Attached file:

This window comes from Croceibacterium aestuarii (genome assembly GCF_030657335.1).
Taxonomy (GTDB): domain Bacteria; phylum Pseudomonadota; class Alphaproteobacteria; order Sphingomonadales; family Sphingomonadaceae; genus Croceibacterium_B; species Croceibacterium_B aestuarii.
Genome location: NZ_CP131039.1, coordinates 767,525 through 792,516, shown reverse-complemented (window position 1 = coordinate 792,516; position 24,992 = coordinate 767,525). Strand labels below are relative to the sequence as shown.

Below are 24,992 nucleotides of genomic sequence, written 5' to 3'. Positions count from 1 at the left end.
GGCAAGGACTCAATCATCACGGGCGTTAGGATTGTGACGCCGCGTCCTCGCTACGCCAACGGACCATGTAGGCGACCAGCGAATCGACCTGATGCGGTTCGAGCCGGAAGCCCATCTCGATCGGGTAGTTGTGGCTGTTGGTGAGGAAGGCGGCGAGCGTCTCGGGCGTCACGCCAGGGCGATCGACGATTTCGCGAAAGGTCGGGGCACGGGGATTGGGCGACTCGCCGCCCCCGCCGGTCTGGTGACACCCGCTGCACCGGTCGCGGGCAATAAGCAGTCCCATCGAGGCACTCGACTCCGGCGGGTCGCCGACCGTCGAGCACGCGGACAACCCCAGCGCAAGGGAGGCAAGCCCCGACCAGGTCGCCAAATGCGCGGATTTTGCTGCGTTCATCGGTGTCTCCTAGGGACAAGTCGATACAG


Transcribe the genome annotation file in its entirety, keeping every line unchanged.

This window comes from Croceibacterium aestuarii (genome assembly GCF_030657335.1).
Taxonomy (GTDB): domain Bacteria; phylum Pseudomonadota; class Alphaproteobacteria; order Sphingomonadales; family Sphingomonadaceae; genus Croceibacterium_B; species Croceibacterium_B aestuarii.
Genome location: NZ_CP131039.1, coordinates 767,525 through 792,516, shown reverse-complemented (window position 1 = coordinate 792,516; position 24,992 = coordinate 767,525). Strand labels below are relative to the sequence as shown.

Below are 24,992 nucleotides of genomic sequence, written 5' to 3'. Positions count from 1 at the left end.
GGCAAGGACTCAATCATCACGGGCGTTAGGATTGTGACGCCGCGTCCTCGCTACGCCAACGGACCATGTAGGCGACCAGCGAATCGACCTGATGCGGTTCGAGCCGGAAGCCCATCTCGATCGGGTAGTTGTGGCTGTTGGTGAGGAAGGCGGCGAGCGTCTCGGGCGTCACGCCAGGGCGATCGACGATTTCGCGAAAGGTCGGGGCACGGGGATTGGGCGACTCGCCGCCCCCGCCGGTCTGGTGACACCCGCTGCACCGGTCGCGGGCAATAAGCAGTCCCATCGAGGCACTCGACTCCGGCGGGTCGCCGACCGTCGAGCACGCGGACAACCCCAGCGCAAGGGAGGCAAGCCCCGACCAGGTCGCCAAATGCGCGGATTTTGCTGCGTTCATCGGTGTCTCCTAGGGACAAGTCGATACAG